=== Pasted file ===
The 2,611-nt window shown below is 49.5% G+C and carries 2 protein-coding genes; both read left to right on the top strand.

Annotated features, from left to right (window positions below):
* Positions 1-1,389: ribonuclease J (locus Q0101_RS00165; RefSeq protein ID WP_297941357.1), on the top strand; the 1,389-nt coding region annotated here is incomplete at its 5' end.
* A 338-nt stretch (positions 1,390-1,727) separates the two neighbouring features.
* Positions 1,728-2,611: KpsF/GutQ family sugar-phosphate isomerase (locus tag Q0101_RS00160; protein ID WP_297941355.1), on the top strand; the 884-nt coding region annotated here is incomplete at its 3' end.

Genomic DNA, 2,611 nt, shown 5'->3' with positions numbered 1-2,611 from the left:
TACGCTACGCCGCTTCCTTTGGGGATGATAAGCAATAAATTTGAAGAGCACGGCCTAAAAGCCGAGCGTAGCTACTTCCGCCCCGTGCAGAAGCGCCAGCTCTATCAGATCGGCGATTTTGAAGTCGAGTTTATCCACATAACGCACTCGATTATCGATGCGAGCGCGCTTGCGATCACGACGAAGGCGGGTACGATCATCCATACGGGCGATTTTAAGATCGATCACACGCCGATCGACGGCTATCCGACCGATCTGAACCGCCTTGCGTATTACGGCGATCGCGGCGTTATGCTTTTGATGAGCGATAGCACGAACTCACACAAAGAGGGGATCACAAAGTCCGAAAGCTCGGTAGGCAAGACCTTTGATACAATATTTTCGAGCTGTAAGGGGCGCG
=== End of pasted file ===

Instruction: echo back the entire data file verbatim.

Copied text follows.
The 2,611-nt window shown below is 49.5% G+C and carries 2 protein-coding genes; both read left to right on the top strand.

Annotated features, from left to right (window positions below):
* Positions 1-1,389: ribonuclease J (locus Q0101_RS00165; RefSeq protein ID WP_297941357.1), on the top strand; the 1,389-nt coding region annotated here is incomplete at its 5' end.
* A 338-nt stretch (positions 1,390-1,727) separates the two neighbouring features.
* Positions 1,728-2,611: KpsF/GutQ family sugar-phosphate isomerase (locus tag Q0101_RS00160; protein ID WP_297941355.1), on the top strand; the 884-nt coding region annotated here is incomplete at its 3' end.

Genomic DNA, 2,611 nt, shown 5'->3' with positions numbered 1-2,611 from the left:
TACGCTACGCCGCTTCCTTTGGGGATGATAAGCAATAAATTTGAAGAGCACGGCCTAAAAGCCGAGCGTAGCTACTTCCGCCCCGTGCAGAAGCGCCAGCTCTATCAGATCGGCGATTTTGAAGTCGAGTTTATCCACATAACGCACTCGATTATCGATGCGAGCGCGCTTGCGATCACGACGAAGGCGGGTACGATCATCCATACGGGCGATTTTAAGATCGATCACACGCCGATCGACGGCTATCCGACCGATCTGAACCGCCTTGCGTATTACGGCGATCGCGGCGTTATGCTTTTGATGAGCGATAGCACGAACTCACACAAAGAGGGGATCACAAAGTCCGAAAGCTCGGTAGGCAAGACCTTTGATACAATATTTTCGAGCTGTAAGGGGCGCG